Secretary of Health and Human Services Alex Azar, left, swears in CDC Director Robert Redfield, right. His wife, Joy Redfield, looks on.

Local HIV/AIDS groups weigh in on new CDC director’s controversial past

President Donald Trump appointee Robert Redfield Jr., a longtime AIDS researcher, was sworn in as the 18th Director of the Centers for Disease Control and Prevention (CDC) on March 26. Reaction to news of Redfield’s appointment was mixed. Opponents have criticized Redfield on three grounds: his participation in the Trump administration, his inexperience running a large public health organization and controversies in his early career. However, local HIV groups were supportive.

Extensive HIV/AIDS background

As the nation’s premier health protection agency, the Atlanta-based CDC is a pillar of the global health system. Redfield’s appointment was announced on March 21 by Health and Human Services Secretary Alex Azar II. Redfield, 66, has garnered wide respect for his many years of clinical work, including a 20-year stint at the Walter Reed Army Institute of Research.

Prior to his appointment, Redfield, an infectious disease specialist, was a professor at the University of Maryland. While there, he helped to manage a Baltimore treatment network which cared for patients with hepatitis C and AIDS. During the second Bush administration, he served in an advisory capacity at the National Institutes of Health and worked for four years on Bush’s Advisory Council on HIV/AIDS.

In his career, Redfield has been at the cutting edge of AIDS research. He pioneered therapeutic treatments for AIDS and HIV infection and worked to create the staging system now commonly employed for HIV treatment. He co-founded the University of Maryland’s Institute of Human Virology.

Past controversies concern some

In the 1980s, as the official in charge of Army AIDS research, Redfield argued that military testing for the disease ought to be mandatory. According to a March 12, 1989 article in the Los Angeles Times/Newsday, there were special barracks at Fort Hood known as the “HIV hotel” and “the leper colony,” to which “scores” of soldiers were transferred. “Along with the pain of discrimination comes the fear of being discharged and left without medical coverage,” wrote Laurie Garrett.

Last month, Garrett attacked Redfield in a Foreign Policy feature, calling him “homophobic” and a “quack.” In the 30 years since Fort Hood, Garrett wrote, “About five million soldiers and recruits were tested by 1989, with 6,000 of them proving HIV-positive. Anecdotally, many of these young men committed suicide, and most were drummed out of the military without medical coverage, dying impoverished from their AIDS disease.”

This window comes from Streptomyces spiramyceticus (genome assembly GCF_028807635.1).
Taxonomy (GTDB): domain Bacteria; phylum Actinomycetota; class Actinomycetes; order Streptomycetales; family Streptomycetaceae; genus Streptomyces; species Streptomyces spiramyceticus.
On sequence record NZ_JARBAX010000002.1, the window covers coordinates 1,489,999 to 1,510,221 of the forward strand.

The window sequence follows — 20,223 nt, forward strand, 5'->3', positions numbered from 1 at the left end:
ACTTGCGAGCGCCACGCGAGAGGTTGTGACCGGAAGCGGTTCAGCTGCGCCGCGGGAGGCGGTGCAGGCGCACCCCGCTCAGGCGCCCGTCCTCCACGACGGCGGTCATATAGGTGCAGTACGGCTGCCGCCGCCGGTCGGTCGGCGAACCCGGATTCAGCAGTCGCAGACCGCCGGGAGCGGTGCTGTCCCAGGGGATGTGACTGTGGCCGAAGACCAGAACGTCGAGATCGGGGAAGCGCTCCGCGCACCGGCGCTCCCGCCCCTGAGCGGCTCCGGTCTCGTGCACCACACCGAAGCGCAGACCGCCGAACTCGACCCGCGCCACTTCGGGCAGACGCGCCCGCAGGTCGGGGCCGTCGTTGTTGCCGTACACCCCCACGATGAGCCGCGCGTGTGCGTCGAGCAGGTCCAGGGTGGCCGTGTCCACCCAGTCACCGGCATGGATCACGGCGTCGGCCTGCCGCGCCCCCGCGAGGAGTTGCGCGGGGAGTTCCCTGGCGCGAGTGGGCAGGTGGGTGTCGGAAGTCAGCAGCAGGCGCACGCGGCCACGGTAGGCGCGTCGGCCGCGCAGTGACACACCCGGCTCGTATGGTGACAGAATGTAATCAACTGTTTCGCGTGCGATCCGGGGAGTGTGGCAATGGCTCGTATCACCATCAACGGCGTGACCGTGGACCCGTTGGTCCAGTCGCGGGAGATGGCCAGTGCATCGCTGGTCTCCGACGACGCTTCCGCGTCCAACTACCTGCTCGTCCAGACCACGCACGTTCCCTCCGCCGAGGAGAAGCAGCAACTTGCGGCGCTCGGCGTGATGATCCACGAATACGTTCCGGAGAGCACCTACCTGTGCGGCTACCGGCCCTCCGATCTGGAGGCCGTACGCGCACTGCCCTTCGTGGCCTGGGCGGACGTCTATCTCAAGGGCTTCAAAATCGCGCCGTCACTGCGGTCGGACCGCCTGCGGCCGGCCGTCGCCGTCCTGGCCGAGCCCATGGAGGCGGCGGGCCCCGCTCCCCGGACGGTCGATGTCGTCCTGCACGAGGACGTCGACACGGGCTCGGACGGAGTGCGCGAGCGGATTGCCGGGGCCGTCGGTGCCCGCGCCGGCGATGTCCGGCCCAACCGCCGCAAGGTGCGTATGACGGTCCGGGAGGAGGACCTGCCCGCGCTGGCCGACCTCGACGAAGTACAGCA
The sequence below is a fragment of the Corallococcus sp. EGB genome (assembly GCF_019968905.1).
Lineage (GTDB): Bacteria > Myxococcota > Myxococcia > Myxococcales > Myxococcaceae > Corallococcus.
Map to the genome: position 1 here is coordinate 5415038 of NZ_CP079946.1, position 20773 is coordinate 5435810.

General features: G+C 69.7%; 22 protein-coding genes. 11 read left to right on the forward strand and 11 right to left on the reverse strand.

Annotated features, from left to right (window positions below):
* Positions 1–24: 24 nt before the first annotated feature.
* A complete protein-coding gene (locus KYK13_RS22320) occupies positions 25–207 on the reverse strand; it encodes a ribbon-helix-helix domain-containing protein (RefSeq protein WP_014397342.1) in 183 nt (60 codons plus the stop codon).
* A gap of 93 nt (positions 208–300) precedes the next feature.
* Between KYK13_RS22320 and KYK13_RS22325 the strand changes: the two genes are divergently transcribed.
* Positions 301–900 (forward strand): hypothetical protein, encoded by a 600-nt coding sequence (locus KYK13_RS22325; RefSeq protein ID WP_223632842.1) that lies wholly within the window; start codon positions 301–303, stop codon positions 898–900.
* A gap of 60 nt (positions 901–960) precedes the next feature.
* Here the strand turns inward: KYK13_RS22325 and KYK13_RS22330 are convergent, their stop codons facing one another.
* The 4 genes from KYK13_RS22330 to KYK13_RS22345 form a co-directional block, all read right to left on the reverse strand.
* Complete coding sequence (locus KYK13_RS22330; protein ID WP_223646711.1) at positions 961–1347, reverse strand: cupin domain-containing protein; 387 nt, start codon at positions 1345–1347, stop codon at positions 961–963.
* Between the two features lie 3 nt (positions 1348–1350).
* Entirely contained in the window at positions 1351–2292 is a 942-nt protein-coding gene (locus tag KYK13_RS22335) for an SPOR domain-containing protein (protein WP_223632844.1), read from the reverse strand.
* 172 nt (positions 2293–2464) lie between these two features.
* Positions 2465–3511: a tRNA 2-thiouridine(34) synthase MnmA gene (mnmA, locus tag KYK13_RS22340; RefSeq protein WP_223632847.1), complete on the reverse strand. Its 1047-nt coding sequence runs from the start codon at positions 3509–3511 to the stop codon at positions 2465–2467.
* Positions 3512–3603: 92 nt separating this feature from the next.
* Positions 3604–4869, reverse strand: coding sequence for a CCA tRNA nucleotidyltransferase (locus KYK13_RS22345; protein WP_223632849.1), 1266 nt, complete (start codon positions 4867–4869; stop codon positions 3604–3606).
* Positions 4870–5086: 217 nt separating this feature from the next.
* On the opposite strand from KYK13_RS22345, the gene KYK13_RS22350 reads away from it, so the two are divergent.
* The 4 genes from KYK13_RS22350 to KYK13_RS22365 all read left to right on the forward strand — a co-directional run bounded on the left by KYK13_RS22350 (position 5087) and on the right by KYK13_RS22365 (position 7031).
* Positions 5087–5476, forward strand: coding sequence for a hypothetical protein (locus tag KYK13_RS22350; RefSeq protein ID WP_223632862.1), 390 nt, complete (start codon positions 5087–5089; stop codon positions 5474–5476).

In the early 1990s, Redfield was criticized for allegedly misrepresenting data. Opponents charged that he had done so to bolster his preferred AIDS vaccine, VaxSyn. Redfield was later cleared of scientific misconduct. His continued connection with the conservative, evangelical Children’s AIDS Fund has also raised eyebrows.

Local advocates voice cautious optimism

However, many medical professionals, public health colleagues and other luminaries in the field praised the clinician as an excellent choice. According to Science magazine, James Curran, previous chief of the CDC’s HIV/AIDS program and current dean of Emory’s Rollins School, praised Redfield: “It’s nice to have someone competent and committed to HIV/AIDS … Most of the bad things he was associated with were quite a while ago and, unlike some of the people involved with AIDS in the beginning, he’s been really, really committed for a long period of time.”

Robert Gallo, who played a role in discovering HIV and co-founded the Institute of Human Virology with Redfield, also praised the director to Science. Gallo called Redfield “a dedicated and compassionate physician who truly cares about his patients.”

Atlanta locals were generally positive about Redfield. Michael Weinstein, president of AIDS Healthcare Foundation, told Georgia Voice, “We are encouraged that someone with a deep background in HIV is running the CDC. We look forward to working with him to counter the faltering effort to stop the rising tide of HIV and other STDs in the United States, and we trust that he will be guided solely by scientific evidence rather than any external considerations.”

Larry Lehman, the CEO and president of Positive Impact Health Centers, told Georgia Voice that he was excited to see “someone with an HIV background in the CDC.”

“There’s a major epidemic in this city,” Lehman said. “In his introductory speech, Dr. Redfield said that he could end it in seven years, and I would love to see that plan.” Pre-exposure prophylaxis, or PrEP, is a daily medicine regimen taken by people who are at a high risk of developing HIV. If done properly, it can lower the chances of infection.

Lehman stressed that PrEP “is not a service that is paid for by the CDC or the Ryan White program, and we need the government to step up and do that. The CDC has a huge push to test everyone, but they’re not paying for PrEP services. If you’re trying to end an epidemic it’s critical for PrEP to become available to everyone.” Regarding Redfield’s controversies, Lehman noted that “There was controversy 30 years ago, but that’s in the past — I think we need some really strong people in leadership roles to make the changes that we need.”